Part 73: Thursday 16th March 1961, approx 9.10 pm

Nearly two months since my last entry. Now that I am sitting down determined to get another entry off, wonder what to put down. Raises whole question of point of diary at all. Let me try to think what has happened.

We celebrated Philip’s second birthday. Even now he goes to a drawer in which some of the birthday cards he received are kept and says: Two. Whenever he sees a road name-plate he points to the letters and says Ay, Dee; like his dad, he is no pedant, and ay-dee’s any letter. Occasionally, I think, he can sort out a genuine A and a genuine O. The weather has been exceptionally fine the past few weeks and I have taken him sometimes, on coming home from school, for “walky” or “wun”, at the beginning of, or during, which he demands “keller” = “carry”. Two examples of metathesis noted: efelant and villa (liver). Maxy has had cold, doctor in twice. E. also had gold (?Freudian explanation), sticking gallantly to her post. Lily [brother Sam’s wife] has had very bad pains, at long last has had x-rays taken, hope everything will be alright. Sam a few weeks ago in flat spin because of absence of Pinakhe, Mrs Piena, his septuagenarian book-keeper.

More meo I had succeeded in losing the payments register of the school journey to France I am organising. My fellow macher, Lloyd, chose as epigraph for our booklet: “Fair stood the wind for France.” So far it has stood anything but fair. The original three comprised Lloyd, myself and a youngster called Welch, but McGowan (the District Inspector) ruled that we must have a permanent member of staff with the boys. Leece, the P.E. man, who has been giving me lifts for the last term or so, volunteered to come in. Fahn, voil, [?] –  a few days ago he develops some chest trouble and it is extremely problematical whether he will be able to come after all. I shall be away for Pesach [Passover]; I had miscalculated the dates. But I think I had no option but to go. I am supposed to be a teacher of French. It is nearly nine years since I was in France. I hope to get a free trip out of it, and to register with Davies (the head) as a live wire. Fantastic that at my time of life I have to think in terms of “getting into the boss’s good books” – not that I count on anything. And anyway, it’s given me some scope for machmanship.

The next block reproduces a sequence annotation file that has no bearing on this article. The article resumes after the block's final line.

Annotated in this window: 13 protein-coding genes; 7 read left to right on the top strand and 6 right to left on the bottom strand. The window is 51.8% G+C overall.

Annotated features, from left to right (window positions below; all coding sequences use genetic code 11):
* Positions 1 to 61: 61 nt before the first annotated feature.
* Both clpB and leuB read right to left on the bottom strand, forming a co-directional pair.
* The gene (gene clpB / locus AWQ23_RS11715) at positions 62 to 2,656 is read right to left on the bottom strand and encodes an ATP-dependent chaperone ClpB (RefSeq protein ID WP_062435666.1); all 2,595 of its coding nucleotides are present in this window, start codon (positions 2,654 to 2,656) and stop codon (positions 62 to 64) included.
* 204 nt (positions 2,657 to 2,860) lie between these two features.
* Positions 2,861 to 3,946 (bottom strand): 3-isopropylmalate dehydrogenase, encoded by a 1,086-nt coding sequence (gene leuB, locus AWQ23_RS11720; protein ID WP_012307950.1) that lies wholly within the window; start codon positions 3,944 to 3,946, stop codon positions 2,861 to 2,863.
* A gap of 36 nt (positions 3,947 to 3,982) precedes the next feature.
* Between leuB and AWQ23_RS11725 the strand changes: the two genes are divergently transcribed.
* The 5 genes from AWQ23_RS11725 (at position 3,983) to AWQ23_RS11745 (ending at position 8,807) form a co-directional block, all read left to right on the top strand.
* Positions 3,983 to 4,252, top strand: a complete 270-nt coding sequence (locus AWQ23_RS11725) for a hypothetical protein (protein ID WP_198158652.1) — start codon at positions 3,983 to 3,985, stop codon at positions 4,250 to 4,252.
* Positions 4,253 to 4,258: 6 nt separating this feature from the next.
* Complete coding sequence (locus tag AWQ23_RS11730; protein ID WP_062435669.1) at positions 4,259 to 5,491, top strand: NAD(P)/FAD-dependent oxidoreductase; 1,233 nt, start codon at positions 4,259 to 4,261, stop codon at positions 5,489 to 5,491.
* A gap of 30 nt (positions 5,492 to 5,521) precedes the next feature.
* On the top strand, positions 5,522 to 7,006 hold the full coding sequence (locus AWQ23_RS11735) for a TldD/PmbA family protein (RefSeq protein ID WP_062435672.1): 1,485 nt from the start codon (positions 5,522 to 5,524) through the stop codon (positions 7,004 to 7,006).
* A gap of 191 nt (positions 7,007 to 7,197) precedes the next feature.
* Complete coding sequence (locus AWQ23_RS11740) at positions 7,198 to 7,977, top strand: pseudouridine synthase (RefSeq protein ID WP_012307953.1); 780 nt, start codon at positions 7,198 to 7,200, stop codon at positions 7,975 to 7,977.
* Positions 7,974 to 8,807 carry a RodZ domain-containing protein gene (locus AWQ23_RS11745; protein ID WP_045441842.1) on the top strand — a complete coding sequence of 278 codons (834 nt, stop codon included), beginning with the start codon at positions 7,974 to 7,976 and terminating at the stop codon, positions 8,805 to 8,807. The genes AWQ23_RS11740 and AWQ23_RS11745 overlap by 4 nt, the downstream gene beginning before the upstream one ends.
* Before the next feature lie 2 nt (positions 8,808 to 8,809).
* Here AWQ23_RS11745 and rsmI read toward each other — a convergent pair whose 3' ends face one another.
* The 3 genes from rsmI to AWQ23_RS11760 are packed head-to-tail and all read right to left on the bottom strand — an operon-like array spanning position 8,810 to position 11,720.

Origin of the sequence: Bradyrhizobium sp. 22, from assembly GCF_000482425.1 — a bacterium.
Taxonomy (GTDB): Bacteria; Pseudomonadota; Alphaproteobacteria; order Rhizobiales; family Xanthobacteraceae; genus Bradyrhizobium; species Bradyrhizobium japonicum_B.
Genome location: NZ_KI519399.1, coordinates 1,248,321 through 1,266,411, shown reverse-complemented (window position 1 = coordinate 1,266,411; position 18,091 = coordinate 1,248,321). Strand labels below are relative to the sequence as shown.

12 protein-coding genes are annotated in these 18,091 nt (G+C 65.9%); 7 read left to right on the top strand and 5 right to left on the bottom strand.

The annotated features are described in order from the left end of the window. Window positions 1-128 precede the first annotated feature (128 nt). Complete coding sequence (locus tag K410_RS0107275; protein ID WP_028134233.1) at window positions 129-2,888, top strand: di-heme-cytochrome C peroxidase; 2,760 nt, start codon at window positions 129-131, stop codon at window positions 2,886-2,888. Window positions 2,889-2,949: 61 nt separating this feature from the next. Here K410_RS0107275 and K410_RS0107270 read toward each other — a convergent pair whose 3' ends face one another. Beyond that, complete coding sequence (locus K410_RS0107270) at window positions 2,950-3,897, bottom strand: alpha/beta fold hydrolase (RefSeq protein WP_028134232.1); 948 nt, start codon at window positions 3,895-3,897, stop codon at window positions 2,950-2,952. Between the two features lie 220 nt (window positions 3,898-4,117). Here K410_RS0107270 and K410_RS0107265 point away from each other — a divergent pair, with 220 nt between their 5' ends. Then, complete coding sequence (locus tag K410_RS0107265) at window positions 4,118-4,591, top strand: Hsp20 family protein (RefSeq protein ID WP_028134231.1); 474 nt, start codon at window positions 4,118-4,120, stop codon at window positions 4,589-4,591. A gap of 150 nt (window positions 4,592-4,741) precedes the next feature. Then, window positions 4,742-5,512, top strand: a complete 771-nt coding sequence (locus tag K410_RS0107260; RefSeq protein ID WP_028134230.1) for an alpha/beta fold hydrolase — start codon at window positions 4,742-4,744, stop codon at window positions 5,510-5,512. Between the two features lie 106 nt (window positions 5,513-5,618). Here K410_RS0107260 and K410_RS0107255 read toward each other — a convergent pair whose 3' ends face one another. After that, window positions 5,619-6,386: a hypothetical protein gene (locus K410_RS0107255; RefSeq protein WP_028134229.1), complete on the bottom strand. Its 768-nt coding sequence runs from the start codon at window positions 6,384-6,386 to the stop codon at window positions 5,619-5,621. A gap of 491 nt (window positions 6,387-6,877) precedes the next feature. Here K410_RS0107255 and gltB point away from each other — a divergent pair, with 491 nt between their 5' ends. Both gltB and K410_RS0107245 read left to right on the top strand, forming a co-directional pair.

Read “The something-or-other Saga” by Auberon Waugh (what a memory!), he the son of Evelyn or Alec Waugh. Devastating satire on R.C. public school, astonishing sophistication and range (hospital scenes technically convincing, conveying impression that author must have been houseman).